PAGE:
In fetuses with normal chromosomes, decreased levels of PAPP-A in the first trimester have been associated with increased risk for PE, IUGR, fetuses small for gestational age (SGA) and preterm delivery
PAPP-A has been evaluated as a predictive and diagnostic biochemical marker for PE, but the screening performance, when used as a single biochemical marker, is only about 10 to 20 % Combined with Doppler ultrasound, PAPP-A is a powerful predictive biochemical marker of PE with prediction rates of 70% at false positive rates of 5%. At term, plasma PAPP-A concentrations have been shown to increase in pregnancies complicated by PE and HELLP, but its concentration is still not predictive .
Recent reports suggest that free, extracellular fetal hemoglobin(HbF) is involved in the pathogenesis of PE. Furthermore the heme and radical scavenger a1- microglobulin (A1M) is involved in the physiological defence against HbF. Their concentrations in maternal serum or plasma can be used as early predictive biochemical markers. Increased mRNA levels of HbF in the placental tissue and free HbF protein in the placental vascular lumen were described in women with PE .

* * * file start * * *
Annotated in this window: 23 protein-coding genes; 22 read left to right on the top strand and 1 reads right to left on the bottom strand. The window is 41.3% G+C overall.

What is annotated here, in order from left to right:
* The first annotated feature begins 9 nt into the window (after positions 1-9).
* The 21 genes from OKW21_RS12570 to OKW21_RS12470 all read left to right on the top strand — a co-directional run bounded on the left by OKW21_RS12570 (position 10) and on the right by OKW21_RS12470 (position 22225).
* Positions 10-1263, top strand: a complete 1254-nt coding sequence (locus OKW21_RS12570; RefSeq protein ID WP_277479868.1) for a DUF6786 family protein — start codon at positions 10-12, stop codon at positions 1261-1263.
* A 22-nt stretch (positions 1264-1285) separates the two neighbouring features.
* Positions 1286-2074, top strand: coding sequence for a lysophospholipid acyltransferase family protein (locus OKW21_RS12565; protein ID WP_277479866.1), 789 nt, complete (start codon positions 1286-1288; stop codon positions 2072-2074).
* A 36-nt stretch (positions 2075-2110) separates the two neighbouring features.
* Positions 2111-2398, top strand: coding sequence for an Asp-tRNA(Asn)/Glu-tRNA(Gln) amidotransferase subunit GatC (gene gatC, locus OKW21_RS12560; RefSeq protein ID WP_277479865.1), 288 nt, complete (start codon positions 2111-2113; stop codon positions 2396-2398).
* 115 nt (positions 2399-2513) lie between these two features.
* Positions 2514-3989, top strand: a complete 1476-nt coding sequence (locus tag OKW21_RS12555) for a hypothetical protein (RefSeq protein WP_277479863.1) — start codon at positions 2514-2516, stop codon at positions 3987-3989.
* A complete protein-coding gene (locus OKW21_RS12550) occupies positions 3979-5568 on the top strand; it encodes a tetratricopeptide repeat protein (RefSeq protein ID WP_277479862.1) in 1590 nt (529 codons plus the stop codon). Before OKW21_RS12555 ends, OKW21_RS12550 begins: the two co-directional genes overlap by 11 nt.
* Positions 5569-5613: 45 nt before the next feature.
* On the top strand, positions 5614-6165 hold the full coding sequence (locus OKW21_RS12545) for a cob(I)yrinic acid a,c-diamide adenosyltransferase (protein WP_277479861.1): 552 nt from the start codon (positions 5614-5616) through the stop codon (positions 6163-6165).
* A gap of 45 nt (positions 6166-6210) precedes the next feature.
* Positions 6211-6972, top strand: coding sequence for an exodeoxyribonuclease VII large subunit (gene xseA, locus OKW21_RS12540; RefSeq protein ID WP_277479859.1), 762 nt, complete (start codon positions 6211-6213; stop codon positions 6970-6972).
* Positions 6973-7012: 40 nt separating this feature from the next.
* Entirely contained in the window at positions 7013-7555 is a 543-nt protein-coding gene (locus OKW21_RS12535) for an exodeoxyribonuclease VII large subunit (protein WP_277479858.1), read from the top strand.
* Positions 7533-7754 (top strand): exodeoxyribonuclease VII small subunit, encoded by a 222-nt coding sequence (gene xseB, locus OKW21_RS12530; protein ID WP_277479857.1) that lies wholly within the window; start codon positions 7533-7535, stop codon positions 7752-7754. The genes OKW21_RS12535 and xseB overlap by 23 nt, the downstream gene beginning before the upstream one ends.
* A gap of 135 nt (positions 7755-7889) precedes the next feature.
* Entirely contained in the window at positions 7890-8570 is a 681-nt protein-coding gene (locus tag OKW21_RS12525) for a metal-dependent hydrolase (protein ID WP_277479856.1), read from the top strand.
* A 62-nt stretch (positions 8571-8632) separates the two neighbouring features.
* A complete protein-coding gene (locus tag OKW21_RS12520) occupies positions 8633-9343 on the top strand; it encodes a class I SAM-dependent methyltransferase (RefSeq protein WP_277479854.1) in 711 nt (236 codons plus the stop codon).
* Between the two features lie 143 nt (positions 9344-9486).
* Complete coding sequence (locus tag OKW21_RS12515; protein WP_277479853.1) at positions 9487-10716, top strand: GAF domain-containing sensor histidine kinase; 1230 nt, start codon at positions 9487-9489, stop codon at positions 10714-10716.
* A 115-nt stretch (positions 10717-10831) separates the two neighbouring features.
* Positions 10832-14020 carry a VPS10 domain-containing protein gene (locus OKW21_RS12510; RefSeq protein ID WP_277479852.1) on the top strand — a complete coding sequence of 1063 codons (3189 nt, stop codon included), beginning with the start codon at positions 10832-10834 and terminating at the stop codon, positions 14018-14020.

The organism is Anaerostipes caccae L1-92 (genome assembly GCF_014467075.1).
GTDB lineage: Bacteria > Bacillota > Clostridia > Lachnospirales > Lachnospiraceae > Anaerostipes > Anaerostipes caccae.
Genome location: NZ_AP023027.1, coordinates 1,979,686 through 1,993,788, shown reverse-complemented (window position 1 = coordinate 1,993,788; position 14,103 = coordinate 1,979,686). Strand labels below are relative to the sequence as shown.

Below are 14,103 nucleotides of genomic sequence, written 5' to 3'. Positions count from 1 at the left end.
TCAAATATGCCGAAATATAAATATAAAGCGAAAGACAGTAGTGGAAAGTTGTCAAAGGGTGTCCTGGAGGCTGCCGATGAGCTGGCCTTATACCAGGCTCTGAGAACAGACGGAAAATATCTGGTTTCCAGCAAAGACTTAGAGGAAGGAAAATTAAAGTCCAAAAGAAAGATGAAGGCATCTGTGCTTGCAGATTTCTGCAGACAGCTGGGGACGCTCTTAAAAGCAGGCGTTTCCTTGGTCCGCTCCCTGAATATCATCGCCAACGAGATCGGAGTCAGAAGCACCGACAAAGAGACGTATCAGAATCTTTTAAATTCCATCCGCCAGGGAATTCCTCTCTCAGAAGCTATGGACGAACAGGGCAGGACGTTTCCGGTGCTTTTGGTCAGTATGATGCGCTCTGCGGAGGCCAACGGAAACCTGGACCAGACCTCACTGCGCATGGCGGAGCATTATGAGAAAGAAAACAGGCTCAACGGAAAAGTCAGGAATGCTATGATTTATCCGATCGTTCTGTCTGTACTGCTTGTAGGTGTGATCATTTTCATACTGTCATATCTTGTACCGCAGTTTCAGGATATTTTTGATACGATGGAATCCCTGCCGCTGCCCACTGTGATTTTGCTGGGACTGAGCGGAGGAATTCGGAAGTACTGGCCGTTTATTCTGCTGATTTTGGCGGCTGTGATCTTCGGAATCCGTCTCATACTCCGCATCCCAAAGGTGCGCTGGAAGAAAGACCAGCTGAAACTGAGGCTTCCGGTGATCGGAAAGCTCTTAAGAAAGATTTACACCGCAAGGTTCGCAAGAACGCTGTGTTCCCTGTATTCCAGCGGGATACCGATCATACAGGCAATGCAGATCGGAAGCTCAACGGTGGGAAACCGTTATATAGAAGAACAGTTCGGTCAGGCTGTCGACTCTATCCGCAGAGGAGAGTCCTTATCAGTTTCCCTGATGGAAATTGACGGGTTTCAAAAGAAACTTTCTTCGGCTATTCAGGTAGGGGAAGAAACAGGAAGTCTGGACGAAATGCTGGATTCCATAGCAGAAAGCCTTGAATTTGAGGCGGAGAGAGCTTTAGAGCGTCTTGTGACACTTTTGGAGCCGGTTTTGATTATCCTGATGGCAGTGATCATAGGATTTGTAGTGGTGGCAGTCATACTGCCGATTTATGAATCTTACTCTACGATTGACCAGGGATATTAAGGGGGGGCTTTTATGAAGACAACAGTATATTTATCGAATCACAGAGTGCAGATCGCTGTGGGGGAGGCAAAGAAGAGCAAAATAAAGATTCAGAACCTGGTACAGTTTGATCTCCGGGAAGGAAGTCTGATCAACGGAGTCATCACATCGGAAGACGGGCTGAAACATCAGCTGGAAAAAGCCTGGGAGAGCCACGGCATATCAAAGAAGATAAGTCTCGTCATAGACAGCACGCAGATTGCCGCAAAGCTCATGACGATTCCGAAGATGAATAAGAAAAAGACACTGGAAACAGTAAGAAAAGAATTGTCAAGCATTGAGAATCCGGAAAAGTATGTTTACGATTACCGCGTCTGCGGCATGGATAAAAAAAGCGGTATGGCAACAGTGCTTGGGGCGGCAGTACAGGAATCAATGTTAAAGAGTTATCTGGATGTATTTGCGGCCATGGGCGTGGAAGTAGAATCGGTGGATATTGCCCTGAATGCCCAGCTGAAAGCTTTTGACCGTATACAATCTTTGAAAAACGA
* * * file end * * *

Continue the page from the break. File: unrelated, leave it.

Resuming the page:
Hemoglobin is a highly reactive molecule that is capable of damaging and disrupting cell membranes , and binds and inactivates nitric oxide (NO) with vasoconstriction as a consequence . Its metabolites, heme and iron, damage lipids, protein and DNA through direct oxidation and/or generation of reactive oxygen species (ROS).
Heme is also a pro-inflammatory molecule that activates neutrophils . Several Hb- and hemedetoxification systems have been described in humans. Recently, the plasma and tissue protein A1M was shown to bind and degrade heme , have radical-scavenger properties , and protect cells and tissues against extracellular Hb, heme and ROS .